By PAUL CAMPOS
SCRIPPS HOWARD NEWS SERVICE
One of the American legal system's wiser decisions has been its refusal to define the term "reasonable doubt" in a meaningful way. This often annoys academics, who are unhappy with the notion that such a key concept remains so vague.
What does "guilty beyond a reasonable doubt" mean? That you're 95 percent certain the defendant is guilty? 99 percent? As things stand, judges provide juries with vague platitudes about "the sort of doubt that would cause you to hesitate in an important matter," or being sure "to a moral certainty" of the defendant's guilt.
This is a good thing for a number of reasons. First, statistical definitions of guilt and innocence would force us to face facts about crime and punishment that no one wants to think about too closely. If pressed, I suppose most people would say that "beyond a reasonable doubt" ought to mean "practically certain." But if we need to be practically certain of, say, a child molester's guilt before convicting him, this guarantees that the vast majority of child molesters will escape conviction.
The flip side of this point is that if we don't require ourselves to be practically certain of someone's guilt of a heinous crime before convicting them, then that guarantees a significant portion of people found guilty will be innocent of the crimes with which they're charged.
That also seems fundamentally unacceptable. There's no completely satisfactory way to escape this dilemma, of course, but our legal system has dealt with it through an ingenious tactic.
By not defining "beyond a reasonable doubt," the system encourages informal decision making on the part of jurors that, even if it is often only half-conscious and fraught with dangers, it is still superior to a more formal process.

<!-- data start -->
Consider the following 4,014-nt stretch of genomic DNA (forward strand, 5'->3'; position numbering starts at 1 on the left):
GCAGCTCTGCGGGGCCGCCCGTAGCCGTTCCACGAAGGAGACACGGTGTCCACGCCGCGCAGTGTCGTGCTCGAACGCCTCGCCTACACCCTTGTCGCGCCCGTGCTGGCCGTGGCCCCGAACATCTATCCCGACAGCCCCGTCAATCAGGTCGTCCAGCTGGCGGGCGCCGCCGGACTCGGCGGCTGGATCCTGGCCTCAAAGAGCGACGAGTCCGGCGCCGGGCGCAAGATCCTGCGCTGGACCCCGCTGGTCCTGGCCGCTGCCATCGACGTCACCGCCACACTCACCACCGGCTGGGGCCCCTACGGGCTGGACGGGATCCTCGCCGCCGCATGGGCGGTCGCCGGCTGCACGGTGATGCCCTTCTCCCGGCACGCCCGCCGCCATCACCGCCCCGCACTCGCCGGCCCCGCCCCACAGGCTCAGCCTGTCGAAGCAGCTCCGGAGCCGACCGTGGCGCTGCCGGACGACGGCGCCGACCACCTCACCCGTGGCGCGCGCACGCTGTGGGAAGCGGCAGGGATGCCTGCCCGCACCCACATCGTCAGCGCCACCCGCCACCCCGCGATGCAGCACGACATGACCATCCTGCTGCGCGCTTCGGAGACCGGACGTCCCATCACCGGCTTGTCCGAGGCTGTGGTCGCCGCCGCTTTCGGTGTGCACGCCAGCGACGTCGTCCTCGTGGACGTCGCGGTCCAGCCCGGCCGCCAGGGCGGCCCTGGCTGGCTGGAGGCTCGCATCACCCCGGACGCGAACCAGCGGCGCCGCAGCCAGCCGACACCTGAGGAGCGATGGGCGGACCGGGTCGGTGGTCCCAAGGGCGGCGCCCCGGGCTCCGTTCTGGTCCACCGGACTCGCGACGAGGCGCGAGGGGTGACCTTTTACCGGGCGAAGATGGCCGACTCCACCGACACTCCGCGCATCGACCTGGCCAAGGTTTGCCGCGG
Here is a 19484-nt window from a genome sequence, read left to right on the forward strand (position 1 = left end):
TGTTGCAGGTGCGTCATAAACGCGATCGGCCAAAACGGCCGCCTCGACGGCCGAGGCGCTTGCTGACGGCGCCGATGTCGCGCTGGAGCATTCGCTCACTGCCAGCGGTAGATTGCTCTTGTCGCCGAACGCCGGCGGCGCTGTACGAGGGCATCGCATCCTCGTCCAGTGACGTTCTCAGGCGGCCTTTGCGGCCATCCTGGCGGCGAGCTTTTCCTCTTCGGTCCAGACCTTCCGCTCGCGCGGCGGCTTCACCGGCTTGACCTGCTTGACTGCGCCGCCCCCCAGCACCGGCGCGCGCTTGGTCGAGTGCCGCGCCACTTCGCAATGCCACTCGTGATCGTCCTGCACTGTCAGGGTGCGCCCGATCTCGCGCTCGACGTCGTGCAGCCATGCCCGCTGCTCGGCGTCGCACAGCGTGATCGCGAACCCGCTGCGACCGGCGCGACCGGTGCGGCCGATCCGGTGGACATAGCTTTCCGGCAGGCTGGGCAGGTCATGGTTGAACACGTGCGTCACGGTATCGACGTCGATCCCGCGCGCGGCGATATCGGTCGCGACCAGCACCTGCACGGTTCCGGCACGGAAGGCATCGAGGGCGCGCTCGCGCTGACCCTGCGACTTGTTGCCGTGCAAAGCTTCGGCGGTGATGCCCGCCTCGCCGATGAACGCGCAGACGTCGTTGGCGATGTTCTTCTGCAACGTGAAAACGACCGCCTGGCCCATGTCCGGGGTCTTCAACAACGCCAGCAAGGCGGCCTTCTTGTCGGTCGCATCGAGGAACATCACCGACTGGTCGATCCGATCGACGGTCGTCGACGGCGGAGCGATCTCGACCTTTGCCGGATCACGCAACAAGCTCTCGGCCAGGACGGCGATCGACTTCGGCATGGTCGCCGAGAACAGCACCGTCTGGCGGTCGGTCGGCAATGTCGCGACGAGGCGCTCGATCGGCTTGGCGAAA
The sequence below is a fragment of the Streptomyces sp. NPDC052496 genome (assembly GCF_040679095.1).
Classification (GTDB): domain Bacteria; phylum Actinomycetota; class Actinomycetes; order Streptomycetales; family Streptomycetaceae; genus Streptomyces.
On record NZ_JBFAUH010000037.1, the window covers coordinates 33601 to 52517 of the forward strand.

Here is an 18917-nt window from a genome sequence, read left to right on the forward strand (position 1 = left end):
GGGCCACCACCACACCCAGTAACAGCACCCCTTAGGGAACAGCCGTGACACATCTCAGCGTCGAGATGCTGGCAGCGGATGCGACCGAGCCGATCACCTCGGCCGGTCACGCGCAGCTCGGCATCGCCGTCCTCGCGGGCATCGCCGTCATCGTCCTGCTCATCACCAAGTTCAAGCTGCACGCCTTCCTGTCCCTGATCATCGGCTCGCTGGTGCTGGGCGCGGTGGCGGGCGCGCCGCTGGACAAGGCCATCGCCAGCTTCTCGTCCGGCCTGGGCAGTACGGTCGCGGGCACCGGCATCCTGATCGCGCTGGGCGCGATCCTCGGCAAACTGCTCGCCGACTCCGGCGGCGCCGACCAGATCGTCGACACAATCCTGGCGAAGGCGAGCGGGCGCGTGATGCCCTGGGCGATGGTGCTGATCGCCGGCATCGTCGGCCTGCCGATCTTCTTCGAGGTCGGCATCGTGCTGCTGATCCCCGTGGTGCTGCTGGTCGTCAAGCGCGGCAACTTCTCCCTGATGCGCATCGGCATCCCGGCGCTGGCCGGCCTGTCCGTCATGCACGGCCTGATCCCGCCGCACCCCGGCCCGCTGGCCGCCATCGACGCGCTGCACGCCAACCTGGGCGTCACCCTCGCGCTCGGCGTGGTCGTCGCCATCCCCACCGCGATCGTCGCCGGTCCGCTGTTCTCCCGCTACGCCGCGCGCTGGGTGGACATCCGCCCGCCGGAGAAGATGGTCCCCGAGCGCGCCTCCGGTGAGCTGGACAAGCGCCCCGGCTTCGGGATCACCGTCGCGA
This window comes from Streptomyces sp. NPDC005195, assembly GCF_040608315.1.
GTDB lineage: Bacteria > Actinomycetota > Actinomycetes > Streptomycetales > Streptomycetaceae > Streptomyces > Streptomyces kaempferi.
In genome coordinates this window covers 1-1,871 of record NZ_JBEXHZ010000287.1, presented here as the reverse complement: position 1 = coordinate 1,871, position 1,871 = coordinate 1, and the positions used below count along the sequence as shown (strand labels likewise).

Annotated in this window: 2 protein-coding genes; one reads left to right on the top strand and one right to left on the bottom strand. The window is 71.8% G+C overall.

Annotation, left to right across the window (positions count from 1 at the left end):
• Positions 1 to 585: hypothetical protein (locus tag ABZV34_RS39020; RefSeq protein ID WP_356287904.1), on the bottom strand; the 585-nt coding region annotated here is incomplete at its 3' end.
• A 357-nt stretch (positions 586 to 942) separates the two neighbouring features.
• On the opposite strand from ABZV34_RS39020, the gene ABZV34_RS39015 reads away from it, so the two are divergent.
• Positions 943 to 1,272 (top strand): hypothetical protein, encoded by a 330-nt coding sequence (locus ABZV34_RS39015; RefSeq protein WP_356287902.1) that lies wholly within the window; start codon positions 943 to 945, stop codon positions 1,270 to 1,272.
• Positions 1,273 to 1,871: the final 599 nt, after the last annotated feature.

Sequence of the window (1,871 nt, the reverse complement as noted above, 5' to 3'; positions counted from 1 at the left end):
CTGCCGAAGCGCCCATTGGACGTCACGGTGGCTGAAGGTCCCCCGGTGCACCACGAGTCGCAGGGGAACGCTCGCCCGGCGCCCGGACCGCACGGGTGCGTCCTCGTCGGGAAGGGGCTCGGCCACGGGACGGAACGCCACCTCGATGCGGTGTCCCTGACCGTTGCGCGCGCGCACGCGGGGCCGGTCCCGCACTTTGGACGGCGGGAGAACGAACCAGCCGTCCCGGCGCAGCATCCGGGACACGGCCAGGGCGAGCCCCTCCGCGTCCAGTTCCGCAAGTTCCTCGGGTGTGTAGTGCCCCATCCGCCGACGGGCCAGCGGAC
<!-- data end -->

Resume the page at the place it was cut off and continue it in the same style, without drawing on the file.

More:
Consider the Michael Jackson case. Jackson was on trial for, among other things, molesting a boy. The evidence against him in regard to this particular charge was strong, but problematic. A panel of statisticians, asked if Jackson had been shown to be guilty of this charge beyond a reasonable doubt, would probably have answered "no."
On the other hand they might well have concluded that it seemed practically certain Jackson was a child molester, even if some ambiguity remained in regard to the accuser in this particular case.
If this is a fair description of the factual situation in Jackson's case (it might not be, but the point is that many cases will feature this type of dilemma), then the formal rule that governs our criminal justice system required Jackson to be acquitted of this particular charge.
That's the formal rule but every lawyer knows that, in this sort of situation, Jackson ran a serious risk of being convicted anyway.
I'm not sure this is an altogether bad thing. If you as a juror have some doubt regarding the defendant's guilt of the crime with which he is charged, but are practically certain, on the basis of the evidence presented at the trial, that he has committed legally identical crimes in the past, is it even inaccurate to say that you're certain of the defendant's guilt beyond a reasonable doubt?
After all, part of the calculus of what reasonable doubt means could well include whether you're practically certain the defendant is guilty of this crime, if not necessarily this charge.
It's probably for the best that our legal system gives enough informal power to juries that they can make such decisions case by case. Such power can be abused, but on the whole the alternatives seem even worse.
I'm just glad I've never had to serve on a jury -- and with any luck this column has helped assure that I never will.
X Paul Campos is a law professor at the University of Colorado.